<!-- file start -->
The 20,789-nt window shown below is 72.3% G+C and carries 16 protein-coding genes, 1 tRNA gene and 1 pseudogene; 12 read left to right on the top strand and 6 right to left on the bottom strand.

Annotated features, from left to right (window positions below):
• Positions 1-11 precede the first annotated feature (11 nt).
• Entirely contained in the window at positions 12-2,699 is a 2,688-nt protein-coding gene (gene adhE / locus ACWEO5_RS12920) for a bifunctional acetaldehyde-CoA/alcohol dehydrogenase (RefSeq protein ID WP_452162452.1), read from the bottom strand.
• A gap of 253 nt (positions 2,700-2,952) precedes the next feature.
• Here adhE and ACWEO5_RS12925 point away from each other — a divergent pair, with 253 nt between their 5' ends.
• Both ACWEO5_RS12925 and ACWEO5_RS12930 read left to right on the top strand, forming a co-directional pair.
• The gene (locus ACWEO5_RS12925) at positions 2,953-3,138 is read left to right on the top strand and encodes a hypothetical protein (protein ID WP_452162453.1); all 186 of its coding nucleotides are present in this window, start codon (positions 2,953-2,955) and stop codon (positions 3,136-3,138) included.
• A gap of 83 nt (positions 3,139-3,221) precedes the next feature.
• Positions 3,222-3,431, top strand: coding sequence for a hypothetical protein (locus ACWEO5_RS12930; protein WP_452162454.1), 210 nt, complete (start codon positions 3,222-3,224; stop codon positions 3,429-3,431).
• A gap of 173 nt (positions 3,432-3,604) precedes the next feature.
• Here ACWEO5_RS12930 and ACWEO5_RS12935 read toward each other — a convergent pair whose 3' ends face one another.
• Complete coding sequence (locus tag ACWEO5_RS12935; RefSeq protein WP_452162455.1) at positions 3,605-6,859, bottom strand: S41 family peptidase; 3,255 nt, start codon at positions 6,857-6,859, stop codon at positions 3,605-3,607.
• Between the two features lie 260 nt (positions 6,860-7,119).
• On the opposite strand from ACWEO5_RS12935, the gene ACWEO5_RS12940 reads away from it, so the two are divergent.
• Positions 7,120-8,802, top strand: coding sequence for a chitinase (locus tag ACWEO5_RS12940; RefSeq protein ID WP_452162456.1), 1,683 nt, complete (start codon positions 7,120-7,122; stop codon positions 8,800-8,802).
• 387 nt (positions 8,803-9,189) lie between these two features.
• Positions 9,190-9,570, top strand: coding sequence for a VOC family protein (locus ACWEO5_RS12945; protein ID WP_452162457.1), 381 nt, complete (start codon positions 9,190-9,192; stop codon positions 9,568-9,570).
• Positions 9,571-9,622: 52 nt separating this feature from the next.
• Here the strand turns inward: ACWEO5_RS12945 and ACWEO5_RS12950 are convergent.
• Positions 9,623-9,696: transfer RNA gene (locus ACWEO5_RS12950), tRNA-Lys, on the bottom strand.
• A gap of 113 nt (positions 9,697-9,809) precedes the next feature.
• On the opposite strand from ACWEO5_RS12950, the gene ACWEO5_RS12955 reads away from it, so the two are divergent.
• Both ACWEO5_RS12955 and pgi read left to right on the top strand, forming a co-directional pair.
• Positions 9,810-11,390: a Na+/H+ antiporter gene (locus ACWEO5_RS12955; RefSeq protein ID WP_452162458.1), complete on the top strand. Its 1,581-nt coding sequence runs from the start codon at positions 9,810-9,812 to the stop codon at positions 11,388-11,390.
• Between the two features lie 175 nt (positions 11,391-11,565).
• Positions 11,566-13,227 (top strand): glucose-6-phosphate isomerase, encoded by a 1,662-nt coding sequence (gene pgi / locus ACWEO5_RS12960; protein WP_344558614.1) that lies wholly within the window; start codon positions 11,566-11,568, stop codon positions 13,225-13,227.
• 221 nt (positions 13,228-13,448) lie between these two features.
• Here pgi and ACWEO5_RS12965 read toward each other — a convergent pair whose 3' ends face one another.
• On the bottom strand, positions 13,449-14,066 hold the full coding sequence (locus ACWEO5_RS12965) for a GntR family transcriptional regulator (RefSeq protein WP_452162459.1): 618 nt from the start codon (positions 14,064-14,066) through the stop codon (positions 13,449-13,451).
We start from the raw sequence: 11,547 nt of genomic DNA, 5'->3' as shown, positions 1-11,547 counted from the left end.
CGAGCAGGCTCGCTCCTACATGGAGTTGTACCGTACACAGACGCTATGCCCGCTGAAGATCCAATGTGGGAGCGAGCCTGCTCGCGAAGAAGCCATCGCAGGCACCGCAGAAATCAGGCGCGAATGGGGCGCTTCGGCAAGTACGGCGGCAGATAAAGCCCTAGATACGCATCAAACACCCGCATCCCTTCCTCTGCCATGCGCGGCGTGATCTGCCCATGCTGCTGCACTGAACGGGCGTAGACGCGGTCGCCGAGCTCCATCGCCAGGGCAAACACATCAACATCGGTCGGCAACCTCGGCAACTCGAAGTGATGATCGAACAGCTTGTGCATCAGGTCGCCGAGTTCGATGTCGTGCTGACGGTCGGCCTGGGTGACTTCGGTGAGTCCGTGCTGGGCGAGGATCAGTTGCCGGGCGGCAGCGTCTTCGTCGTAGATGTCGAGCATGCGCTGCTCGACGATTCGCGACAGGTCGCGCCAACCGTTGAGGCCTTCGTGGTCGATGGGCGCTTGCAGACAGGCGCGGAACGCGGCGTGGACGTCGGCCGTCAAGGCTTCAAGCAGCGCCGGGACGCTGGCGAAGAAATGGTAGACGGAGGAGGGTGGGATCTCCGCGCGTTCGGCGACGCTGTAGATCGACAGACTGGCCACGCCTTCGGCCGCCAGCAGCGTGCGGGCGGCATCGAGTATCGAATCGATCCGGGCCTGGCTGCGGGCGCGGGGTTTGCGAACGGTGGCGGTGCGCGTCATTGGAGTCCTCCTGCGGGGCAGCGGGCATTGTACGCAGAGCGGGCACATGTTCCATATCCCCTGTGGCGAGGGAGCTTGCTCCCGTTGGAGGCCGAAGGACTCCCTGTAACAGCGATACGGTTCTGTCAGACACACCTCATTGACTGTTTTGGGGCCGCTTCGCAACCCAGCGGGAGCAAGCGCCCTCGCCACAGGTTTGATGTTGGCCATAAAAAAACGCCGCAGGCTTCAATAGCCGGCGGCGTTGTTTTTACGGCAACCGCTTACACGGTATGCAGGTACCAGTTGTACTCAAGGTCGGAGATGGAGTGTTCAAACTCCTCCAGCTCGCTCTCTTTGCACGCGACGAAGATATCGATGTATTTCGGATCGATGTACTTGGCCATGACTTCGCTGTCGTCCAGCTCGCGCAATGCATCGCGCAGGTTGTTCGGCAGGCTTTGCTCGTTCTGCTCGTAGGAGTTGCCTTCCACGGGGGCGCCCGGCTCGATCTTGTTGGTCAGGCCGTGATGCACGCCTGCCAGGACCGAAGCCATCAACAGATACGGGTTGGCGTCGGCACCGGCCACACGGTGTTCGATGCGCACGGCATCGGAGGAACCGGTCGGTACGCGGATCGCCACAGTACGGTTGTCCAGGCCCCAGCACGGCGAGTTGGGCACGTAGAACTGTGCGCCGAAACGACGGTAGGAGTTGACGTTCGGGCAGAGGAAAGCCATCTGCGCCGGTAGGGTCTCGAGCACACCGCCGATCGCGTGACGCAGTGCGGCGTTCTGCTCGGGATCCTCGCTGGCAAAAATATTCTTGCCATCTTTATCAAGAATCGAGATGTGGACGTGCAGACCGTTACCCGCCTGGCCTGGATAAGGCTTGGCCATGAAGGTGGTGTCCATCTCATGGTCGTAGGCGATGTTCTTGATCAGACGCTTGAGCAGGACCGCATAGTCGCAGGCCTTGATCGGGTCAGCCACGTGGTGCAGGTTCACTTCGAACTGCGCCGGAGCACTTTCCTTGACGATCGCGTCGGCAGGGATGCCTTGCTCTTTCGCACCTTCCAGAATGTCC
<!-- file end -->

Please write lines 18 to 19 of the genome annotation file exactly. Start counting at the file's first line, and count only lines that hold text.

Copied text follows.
• Positions 9,190-9,570, top strand: coding sequence for a VOC family protein (locus ACWEO5_RS12945; protein ID WP_452162457.1), 381 nt, complete (start codon positions 9,190-9,192; stop codon positions 9,568-9,570).
• Positions 9,571-9,622: 52 nt separating this feature from the next.